Clean up central areas

2019-07-26 16:02

Multimedia   ·   User Galleries   ·   News in Pictures Send us your pictures  ·  Send us your stories

Let’s clean up the CBD properly.

Sithole expressed concern at the conspicuous lack of investment in the Central Business District (CBD) and other business precincts.

“The deterioration that is happening in the CBD is not in the long-term interest of the city as this undermines its rates base. Thus, it is essential that a major inner-city renewal drive is undertaken to be driven at the level of general managers as a special project.”

Also Read: SPECIAL REPORT: Administrator’s turnaround strategy 

He wants a multi-disciplinary team to be constituted to focus on this project.


It is suggested that a dedicated manager be appointed to co­-ordinate and integrate all efforts towards renewal and beautification of the inner city to ensure business retention and attraction of new businesses.

“Equally significant is the need to address deterioration in industrial areas which are also critical for job creation and economic development.”

Read: Factions hurt council

He said that according to the Fiscal and Financial Commission (2018), between 1994 and 2015 Msunduzi’s economic growth rate has averaged 9,6% compared to its peers such Mbombela and Polokwane (above 11%) and Rustenburg recording the fastest growth (13,02%). “Msunduzi is therefore punching below its weight.”

He said Msunduzi’s record in terms of underspending on the Neighbourhood Development Grants has also dis­abled it in its efforts to restructure the apartheid spatial landscape.


In 2016, an estimated 216 000 people were employed, an average growth rate of 2,61% over a 10-year period between 2006 and 2016. “[Msunduzi’s] unemployment rate has declined from 30,7% to 22,2% in the same period.”


Sithole highlighted that the turnaround for approval of building plans “is a challenge in Msunduzi”.

“Msunduzi has not experienced major investment other than what was approved during the first intervention in 2011. This makes the city less attractive to businesses. Lack of assurance of electricity supply has become a major binding constraint for developers.”

He said the World Bank study on “Doing Business in South Africa” found that Msunduzi lags behind its peers on issues of property registration and getting electricity.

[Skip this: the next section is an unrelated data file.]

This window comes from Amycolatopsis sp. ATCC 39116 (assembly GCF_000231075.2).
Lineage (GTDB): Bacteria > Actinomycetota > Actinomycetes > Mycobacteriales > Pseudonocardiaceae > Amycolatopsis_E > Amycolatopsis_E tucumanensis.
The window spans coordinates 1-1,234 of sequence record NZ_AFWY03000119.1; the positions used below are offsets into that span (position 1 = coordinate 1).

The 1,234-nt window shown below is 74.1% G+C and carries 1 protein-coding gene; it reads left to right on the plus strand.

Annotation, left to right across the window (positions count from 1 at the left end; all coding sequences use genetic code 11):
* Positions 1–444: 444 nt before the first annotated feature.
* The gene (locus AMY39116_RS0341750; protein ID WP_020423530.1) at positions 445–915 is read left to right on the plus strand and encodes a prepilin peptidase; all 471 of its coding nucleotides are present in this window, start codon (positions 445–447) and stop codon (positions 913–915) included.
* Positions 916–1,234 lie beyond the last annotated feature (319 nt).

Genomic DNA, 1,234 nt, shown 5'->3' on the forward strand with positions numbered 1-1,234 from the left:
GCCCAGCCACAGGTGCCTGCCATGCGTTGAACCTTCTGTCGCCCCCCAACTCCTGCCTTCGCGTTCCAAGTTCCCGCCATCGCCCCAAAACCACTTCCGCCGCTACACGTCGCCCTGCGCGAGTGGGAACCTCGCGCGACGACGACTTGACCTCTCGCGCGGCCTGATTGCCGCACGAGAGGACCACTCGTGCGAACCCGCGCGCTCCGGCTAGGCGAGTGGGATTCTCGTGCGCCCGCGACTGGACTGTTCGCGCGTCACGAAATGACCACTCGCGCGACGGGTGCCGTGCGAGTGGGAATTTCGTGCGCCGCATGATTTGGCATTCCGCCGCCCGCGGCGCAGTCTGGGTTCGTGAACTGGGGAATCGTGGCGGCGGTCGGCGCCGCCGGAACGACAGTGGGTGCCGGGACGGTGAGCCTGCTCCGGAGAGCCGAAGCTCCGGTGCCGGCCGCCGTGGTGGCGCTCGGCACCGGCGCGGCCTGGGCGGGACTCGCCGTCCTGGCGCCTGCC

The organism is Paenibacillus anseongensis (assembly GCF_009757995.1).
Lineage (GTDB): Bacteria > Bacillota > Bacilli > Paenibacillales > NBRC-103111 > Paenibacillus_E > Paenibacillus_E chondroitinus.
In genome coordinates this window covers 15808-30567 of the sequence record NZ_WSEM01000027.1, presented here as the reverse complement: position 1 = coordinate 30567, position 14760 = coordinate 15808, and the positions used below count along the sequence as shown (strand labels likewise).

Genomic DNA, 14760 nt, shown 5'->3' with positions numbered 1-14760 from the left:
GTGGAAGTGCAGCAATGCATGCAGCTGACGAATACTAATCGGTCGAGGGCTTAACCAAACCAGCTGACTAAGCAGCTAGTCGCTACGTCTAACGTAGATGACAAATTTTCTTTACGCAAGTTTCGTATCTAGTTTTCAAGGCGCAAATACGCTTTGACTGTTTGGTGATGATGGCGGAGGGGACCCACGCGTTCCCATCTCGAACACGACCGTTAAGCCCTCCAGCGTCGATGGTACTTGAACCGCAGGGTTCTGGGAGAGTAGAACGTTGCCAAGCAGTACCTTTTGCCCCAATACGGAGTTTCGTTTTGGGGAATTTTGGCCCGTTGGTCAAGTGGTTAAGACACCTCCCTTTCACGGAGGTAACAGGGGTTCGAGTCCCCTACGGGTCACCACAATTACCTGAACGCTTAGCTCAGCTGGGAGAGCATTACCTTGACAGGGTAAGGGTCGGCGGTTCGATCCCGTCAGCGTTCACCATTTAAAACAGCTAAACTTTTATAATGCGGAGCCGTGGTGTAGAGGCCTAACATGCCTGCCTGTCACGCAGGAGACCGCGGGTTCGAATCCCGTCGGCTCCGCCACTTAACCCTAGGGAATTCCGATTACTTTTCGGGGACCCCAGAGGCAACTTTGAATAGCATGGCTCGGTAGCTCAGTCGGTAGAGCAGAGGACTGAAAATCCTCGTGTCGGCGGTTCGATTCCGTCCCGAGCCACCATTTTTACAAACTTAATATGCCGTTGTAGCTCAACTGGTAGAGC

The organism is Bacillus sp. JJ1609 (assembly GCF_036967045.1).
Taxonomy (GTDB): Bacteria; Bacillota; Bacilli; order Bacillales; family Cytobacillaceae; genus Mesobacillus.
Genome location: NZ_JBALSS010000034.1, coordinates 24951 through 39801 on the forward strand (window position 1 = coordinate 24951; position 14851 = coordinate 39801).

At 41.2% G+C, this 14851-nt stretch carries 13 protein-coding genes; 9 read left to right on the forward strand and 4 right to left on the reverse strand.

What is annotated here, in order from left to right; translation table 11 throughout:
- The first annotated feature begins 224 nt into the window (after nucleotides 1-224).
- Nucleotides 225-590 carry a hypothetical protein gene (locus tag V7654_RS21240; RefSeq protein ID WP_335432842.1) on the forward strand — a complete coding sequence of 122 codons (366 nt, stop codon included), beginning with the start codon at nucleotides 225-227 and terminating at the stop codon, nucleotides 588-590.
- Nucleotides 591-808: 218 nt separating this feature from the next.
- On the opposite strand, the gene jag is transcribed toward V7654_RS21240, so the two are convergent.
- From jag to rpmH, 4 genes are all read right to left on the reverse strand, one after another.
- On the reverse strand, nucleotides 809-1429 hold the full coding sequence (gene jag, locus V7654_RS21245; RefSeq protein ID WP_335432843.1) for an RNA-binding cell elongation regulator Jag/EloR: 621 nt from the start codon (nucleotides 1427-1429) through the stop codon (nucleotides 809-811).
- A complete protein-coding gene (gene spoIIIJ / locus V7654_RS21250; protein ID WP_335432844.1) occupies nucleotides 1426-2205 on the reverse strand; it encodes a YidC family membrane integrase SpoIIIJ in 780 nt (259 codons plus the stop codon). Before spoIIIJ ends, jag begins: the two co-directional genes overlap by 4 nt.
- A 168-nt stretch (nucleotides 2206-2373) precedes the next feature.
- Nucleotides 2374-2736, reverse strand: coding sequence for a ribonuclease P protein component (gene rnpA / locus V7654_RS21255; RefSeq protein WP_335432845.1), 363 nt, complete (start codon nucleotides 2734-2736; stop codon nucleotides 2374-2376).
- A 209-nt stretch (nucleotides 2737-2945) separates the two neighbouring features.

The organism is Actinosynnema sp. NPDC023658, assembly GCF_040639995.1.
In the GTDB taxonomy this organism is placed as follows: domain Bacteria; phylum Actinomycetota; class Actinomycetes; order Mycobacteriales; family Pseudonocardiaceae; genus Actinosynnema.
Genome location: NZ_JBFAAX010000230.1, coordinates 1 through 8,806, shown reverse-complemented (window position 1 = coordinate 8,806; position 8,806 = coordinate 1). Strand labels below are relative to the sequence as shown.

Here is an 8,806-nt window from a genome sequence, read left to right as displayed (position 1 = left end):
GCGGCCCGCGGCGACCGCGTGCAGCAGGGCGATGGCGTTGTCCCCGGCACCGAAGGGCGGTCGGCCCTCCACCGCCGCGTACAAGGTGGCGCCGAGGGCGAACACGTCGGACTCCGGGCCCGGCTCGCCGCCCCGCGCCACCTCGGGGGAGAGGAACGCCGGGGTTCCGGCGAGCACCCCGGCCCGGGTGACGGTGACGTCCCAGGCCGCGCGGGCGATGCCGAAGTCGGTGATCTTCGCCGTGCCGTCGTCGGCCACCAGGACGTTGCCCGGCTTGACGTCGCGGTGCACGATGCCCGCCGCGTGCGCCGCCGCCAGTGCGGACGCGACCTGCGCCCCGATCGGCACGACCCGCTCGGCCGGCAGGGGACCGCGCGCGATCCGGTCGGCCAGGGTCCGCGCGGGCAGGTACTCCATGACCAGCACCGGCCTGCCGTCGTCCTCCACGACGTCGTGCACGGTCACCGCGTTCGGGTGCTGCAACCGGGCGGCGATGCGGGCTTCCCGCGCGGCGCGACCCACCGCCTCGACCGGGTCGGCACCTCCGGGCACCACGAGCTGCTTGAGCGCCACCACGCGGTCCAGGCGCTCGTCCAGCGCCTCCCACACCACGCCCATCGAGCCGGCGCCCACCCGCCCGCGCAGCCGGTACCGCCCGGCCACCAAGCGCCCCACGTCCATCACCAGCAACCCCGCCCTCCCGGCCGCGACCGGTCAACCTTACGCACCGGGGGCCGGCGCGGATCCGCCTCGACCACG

“Even though electricity is relatively cheaper than other comparable cities, this is insignificant because this has come against the back burner of serious neglect and binding constraints in terms of the assurance of supply.

“This mitigates against attractiveness of Msunduzi as an investment destination. These two areas require that processes are properly streamlined to ensure that it is easier to do business with Msunduzi Municipality on all variables that are considered by the World Bank.”


He said the Greater Edendale Vulindlela Initiative has a great potential to changing the spatial and urban landscape Msunduzi.

“It carries many opportunities for economic development and job creation near places where the majority of people live. However, the way it is configured and resourced presents major obstacles to realise this potential for mixed-use developments that can propel the property market in these areas linked to the implementation of the Rapid Public Transport Network (IRPTN).

“This is a major bottleneck to implementation,” Sithole said.

He added the project needed to be properly resourced in terms of offices, permanent project management staff, and IT infrastructure, with a dedicated project manager solely, as well as  land-legal specialist who will also focus on unlocking land challenges facing the Greater Edendale Vulindlela Initiative.

City safer but airport risks losing operation licence


UNLESS there is proper investment in the infrastructure and operational requirements of the airport, there is a risk that Msunduzi will not comply with the conditions of its operation licence, said Sithole.

He said ACSA has noted a number of “serious deficiencies” that the airport needs to address. He wants these to get high priority.

“Airports are being expanded from transportation centres to economic hubs.

“This new type of urban area has been termed the aerotropolis or airport metropolis and is meant to function as an economic centre with land-use that links local and global markets.

“The Msunduzi Airport precinct should be expanded using the aeropolis principles.”


Sithole was impressed with the progress made at Safe City, which since 2003 has made “remarkable progress with regard to monitoring crime via CCTV Cameras on a 24/7 basis in their control room”.

“It started with 15 cameras in 2003 and the number has increased to 169 fixed cameras and a mobile one.”

He said these cameras also cover strategic infrastructure such as primary substations to prevent vandalism.

“There is a need however to make provision for installation of cameras in areas such as the Edendale Business Centre, Harry Gwala sports precinct and Jika Joe area that are not covered by cameras currently.”